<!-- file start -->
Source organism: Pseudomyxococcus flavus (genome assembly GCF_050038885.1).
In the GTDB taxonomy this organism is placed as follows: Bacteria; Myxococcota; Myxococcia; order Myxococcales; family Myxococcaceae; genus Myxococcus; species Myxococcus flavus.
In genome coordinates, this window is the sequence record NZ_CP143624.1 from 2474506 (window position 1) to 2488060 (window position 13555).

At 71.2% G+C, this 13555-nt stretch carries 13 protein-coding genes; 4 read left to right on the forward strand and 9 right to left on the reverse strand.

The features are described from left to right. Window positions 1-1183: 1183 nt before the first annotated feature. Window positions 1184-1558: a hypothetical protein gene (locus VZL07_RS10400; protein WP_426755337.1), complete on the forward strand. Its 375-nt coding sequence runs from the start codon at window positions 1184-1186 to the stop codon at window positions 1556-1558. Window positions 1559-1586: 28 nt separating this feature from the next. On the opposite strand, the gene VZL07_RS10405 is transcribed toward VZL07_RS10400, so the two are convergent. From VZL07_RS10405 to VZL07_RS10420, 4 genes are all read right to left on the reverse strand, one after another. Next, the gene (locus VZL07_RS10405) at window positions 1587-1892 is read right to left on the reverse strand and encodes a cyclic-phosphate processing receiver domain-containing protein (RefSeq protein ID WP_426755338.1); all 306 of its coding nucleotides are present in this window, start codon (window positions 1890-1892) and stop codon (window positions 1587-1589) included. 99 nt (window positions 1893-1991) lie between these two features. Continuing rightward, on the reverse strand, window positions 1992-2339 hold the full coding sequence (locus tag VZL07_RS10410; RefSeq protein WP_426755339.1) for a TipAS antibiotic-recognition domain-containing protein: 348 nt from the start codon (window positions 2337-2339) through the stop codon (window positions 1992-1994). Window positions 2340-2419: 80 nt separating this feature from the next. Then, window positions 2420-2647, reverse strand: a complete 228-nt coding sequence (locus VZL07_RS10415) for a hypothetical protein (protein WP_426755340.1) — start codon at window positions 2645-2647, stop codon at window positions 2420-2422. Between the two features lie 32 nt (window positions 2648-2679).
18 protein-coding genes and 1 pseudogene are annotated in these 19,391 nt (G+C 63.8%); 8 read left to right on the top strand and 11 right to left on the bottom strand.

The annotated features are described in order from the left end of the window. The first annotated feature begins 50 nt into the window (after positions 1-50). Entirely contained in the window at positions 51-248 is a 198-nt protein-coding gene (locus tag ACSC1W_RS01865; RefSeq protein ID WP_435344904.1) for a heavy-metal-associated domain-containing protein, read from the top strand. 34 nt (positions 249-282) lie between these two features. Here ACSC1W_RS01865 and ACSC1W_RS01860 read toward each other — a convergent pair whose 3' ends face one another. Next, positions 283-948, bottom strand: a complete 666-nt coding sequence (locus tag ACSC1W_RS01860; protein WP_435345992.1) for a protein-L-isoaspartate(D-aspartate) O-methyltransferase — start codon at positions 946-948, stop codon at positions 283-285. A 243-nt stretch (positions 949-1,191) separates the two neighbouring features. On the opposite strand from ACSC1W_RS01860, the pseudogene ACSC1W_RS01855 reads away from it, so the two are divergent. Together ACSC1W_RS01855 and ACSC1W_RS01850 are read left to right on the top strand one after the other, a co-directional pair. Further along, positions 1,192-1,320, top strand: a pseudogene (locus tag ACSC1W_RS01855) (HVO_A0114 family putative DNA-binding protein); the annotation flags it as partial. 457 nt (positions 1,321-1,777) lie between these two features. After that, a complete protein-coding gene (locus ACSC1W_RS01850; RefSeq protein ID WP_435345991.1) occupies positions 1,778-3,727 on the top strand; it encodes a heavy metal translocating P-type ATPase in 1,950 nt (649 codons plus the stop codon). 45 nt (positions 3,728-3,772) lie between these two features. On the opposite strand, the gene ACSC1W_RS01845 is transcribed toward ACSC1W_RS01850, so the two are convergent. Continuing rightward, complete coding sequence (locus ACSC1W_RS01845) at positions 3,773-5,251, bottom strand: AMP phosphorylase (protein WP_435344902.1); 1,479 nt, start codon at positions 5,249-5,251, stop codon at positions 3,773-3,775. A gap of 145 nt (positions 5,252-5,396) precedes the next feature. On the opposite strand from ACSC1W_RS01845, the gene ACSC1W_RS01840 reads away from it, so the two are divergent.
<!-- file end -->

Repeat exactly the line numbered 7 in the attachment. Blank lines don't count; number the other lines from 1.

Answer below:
The annotated features are described in order from the left end of the window. The first annotated feature begins 50 nt into the window (after positions 1-50). Entirely contained in the window at positions 51-248 is a 198-nt protein-coding gene (locus tag ACSC1W_RS01865; RefSeq protein ID WP_435344904.1) for a heavy-metal-associated domain-containing protein, read from the top strand. 34 nt (positions 249-282) lie between these two features. Here ACSC1W_RS01865 and ACSC1W_RS01860 read toward each other — a convergent pair whose 3' ends face one another. Next, positions 283-948, bottom strand: a complete 666-nt coding sequence (locus tag ACSC1W_RS01860; protein WP_435345992.1) for a protein-L-isoaspartate(D-aspartate) O-methyltransferase — start codon at positions 946-948, stop codon at positions 283-285. A 243-nt stretch (positions 949-1,191) separates the two neighbouring features. On the opposite strand from ACSC1W_RS01860, the pseudogene ACSC1W_RS01855 reads away from it, so the two are divergent. Together ACSC1W_RS01855 and ACSC1W_RS01850 are read left to right on the top strand one after the other, a co-directional pair. Further along, positions 1,192-1,320, top strand: a pseudogene (locus tag ACSC1W_RS01855) (HVO_A0114 family putative DNA-binding protein); the annotation flags it as partial. 457 nt (positions 1,321-1,777) lie between these two features. After that, a complete protein-coding gene (locus ACSC1W_RS01850; RefSeq protein ID WP_435345991.1) occupies positions 1,778-3,727 on the top strand; it encodes a heavy metal translocating P-type ATPase in 1,950 nt (649 codons plus the stop codon). 45 nt (positions 3,728-3,772) lie between these two features. On the opposite strand, the gene ACSC1W_RS01845 is transcribed toward ACSC1W_RS01850, so the two are convergent. Continuing rightward, complete coding sequence (locus ACSC1W_RS01845) at positions 3,773-5,251, bottom strand: AMP phosphorylase (protein WP_435344902.1); 1,479 nt, start codon at positions 5,249-5,251, stop codon at positions 3,773-3,775. A gap of 145 nt (positions 5,252-5,396) precedes the next feature. On the opposite strand from ACSC1W_RS01845, the gene ACSC1W_RS01840 reads away from it, so the two are divergent.